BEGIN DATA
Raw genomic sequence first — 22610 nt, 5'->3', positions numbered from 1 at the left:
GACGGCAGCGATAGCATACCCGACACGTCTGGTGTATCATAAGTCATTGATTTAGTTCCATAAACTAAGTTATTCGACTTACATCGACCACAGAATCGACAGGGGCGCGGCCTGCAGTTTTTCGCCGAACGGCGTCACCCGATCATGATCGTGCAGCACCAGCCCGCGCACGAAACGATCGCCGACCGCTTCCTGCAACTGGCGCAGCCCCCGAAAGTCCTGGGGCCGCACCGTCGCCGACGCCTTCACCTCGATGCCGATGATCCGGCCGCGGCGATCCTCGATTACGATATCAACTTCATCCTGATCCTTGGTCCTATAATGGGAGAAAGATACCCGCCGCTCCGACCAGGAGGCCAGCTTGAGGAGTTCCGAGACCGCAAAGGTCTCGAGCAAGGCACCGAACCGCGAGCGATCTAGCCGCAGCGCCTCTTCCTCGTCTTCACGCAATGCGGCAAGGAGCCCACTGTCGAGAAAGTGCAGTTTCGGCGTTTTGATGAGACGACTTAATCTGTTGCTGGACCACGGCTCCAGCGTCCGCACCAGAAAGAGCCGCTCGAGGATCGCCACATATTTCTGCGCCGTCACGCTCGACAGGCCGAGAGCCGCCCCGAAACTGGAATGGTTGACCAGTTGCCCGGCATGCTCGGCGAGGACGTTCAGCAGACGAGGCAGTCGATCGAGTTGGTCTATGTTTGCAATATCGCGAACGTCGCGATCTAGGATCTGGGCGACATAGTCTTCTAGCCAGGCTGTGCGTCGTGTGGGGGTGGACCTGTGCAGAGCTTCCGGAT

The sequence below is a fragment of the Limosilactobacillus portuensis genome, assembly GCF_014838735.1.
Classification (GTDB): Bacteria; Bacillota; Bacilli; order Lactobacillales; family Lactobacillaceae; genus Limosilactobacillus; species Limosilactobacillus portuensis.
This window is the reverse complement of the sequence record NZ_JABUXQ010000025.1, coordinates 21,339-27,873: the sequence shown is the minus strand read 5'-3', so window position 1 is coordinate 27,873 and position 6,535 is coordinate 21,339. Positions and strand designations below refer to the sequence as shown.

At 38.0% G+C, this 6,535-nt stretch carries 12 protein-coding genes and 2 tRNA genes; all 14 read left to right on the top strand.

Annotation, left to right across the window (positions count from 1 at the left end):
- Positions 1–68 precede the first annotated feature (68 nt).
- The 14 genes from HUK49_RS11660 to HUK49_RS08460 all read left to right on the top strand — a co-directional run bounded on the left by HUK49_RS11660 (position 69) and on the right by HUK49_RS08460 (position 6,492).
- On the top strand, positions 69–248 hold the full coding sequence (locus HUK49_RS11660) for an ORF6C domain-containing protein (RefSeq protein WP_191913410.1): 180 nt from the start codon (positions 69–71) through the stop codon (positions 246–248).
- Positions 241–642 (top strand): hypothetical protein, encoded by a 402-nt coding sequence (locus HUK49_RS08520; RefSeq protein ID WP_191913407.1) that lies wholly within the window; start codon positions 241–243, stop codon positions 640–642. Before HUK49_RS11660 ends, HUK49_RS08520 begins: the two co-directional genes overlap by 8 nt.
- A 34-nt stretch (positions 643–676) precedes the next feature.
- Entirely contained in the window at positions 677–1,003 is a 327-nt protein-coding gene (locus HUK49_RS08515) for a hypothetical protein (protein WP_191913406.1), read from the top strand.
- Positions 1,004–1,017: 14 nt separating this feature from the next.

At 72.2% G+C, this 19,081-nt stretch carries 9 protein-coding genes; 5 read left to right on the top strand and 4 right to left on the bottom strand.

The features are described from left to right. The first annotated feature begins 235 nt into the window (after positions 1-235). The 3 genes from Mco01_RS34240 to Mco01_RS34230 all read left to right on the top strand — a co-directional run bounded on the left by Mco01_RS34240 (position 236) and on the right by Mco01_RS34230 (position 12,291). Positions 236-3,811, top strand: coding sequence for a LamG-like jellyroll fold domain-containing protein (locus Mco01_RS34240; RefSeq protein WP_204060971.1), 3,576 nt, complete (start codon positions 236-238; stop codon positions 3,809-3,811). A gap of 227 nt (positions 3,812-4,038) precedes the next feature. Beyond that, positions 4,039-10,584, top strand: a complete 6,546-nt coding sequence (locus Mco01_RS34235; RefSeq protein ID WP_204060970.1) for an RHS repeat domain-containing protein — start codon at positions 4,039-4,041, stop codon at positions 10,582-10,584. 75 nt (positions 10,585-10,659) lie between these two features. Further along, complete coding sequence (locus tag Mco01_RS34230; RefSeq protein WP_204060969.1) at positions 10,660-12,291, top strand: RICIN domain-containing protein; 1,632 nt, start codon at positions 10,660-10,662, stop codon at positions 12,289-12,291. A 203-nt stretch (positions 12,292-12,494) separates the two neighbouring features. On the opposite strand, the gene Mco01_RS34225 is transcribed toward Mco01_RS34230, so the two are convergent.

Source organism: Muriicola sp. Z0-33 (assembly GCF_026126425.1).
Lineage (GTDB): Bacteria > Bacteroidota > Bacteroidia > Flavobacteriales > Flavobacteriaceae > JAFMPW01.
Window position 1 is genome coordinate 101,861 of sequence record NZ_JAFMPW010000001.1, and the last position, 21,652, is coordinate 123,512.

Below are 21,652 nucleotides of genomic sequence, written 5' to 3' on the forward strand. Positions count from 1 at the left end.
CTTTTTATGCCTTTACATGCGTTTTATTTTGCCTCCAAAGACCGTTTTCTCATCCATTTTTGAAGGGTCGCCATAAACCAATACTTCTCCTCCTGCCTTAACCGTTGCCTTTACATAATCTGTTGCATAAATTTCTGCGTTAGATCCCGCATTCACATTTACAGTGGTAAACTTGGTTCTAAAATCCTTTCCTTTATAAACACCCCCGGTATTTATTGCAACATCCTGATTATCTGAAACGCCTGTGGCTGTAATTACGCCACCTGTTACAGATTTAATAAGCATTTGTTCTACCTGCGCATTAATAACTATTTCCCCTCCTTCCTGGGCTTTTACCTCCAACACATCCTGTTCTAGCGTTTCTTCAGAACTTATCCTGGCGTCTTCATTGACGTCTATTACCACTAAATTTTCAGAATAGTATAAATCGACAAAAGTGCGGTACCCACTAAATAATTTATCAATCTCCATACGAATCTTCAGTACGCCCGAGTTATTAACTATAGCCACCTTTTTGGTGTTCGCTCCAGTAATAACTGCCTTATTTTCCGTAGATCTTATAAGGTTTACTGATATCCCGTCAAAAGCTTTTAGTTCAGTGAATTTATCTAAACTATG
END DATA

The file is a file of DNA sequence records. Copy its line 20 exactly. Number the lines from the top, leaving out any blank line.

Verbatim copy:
Below are 21,652 nucleotides of genomic sequence, written 5' to 3' on the forward strand. Positions count from 1 at the left end.